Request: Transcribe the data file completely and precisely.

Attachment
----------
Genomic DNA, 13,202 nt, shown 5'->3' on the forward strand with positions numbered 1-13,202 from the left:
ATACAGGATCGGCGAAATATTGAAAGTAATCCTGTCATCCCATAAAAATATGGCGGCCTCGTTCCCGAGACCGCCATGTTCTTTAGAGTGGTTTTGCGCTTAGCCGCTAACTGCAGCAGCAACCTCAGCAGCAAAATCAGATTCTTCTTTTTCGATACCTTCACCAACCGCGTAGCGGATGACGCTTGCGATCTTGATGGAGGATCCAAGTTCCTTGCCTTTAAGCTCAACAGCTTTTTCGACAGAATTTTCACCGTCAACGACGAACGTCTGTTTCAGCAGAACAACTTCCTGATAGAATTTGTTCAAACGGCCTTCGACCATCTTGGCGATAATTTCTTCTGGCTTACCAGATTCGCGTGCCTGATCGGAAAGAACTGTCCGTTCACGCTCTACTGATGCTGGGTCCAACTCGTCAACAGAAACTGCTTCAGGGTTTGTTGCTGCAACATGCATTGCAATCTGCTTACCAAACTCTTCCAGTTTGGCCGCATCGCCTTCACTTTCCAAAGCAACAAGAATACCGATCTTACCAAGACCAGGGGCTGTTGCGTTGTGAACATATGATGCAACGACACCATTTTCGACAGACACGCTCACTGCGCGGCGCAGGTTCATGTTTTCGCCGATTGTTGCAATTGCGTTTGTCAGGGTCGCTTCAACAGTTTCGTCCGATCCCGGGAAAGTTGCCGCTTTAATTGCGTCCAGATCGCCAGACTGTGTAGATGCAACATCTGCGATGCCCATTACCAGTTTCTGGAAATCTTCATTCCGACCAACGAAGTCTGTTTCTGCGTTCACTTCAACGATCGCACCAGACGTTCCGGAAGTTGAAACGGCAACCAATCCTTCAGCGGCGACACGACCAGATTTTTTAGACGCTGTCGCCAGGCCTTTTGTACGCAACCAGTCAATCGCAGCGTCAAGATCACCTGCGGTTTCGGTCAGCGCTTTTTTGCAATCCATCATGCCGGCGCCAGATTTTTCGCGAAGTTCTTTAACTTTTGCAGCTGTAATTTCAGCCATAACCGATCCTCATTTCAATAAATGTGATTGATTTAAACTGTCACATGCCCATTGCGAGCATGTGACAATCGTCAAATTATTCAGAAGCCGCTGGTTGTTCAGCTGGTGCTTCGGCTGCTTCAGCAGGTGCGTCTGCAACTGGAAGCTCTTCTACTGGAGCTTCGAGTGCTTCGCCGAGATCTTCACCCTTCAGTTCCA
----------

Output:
Genomic DNA, 13,202 nt, shown 5'->3' on the forward strand with positions numbered 1-13,202 from the left:
ATACAGGATCGGCGAAATATTGAAAGTAATCCTGTCATCCCATAAAAATATGGCGGCCTCGTTCCCGAGACCGCCATGTTCTTTAGAGTGGTTTTGCGCTTAGCCGCTAACTGCAGCAGCAACCTCAGCAGCAAAATCAGATTCTTCTTTTTCGATACCTTCACCAACCGCGTAGCGGATGACGCTTGCGATCTTGATGGAGGATCCAAGTTCCTTGCCTTTAAGCTCAACAGCTTTTTCGACAGAATTTTCACCGTCAACGACGAACGTCTGTTTCAGCAGAACAACTTCCTGATAGAATTTGTTCAAACGGCCTTCGACCATCTTGGCGATAATTTCTTCTGGCTTACCAGATTCGCGTGCCTGATCGGAAAGAACTGTCCGTTCACGCTCTACTGATGCTGGGTCCAACTCGTCAACAGAAACTGCTTCAGGGTTTGTTGCTGCAACATGCATTGCAATCTGCTTACCAAACTCTTCCAGTTTGGCCGCATCGCCTTCACTTTCCAAAGCAACAAGAATACCGATCTTACCAAGACCAGGGGCTGTTGCGTTGTGAACATATGATGCAACGACACCATTTTCGACAGACACGCTCACTGCGCGGCGCAGGTTCATGTTTTCGCCGATTGTTGCAATTGCGTTTGTCAGGGTCGCTTCAACAGTTTCGTCCGATCCCGGGAAAGTTGCCGCTTTAATTGCGTCCAGATCGCCAGACTGTGTAGATGCAACATCTGCGATGCCCATTACCAGTTTCTGGAAATCTTCATTCCGACCAACGAAGTCTGTTTCTGCGTTCACTTCAACGATCGCACCAGACGTTCCGGAAGTTGAAACGGCAACCAATCCTTCAGCGGCGACACGACCAGATTTTTTAGACGCTGTCGCCAGGCCTTTTGTACGCAACCAGTCAATCGCAGCGTCAAGATCACCTGCGGTTTCGGTCAGCGCTTTTTTGCAATCCATCATGCCGGCGCCAGATTTTTCGCGAAGTTCTTTAACTTTTGCAGCTGTAATTTCAGCCATAACCGATCCTCATTTCAATAAATGTGATTGATTTAAACTGTCACATGCCCATTGCGAGCATGTGACAATCGTCAAATTATTCAGAAGCCGCTGGTTGTTCAGCTGGTGCTTCGGCTGCTTCAGCAGGTGCGTCTGCAACTGGAAGCTCTTCTACTGGAGCTTCGAGTGCTTCGCCGAGATCTTCACCCTTCAGTTCCA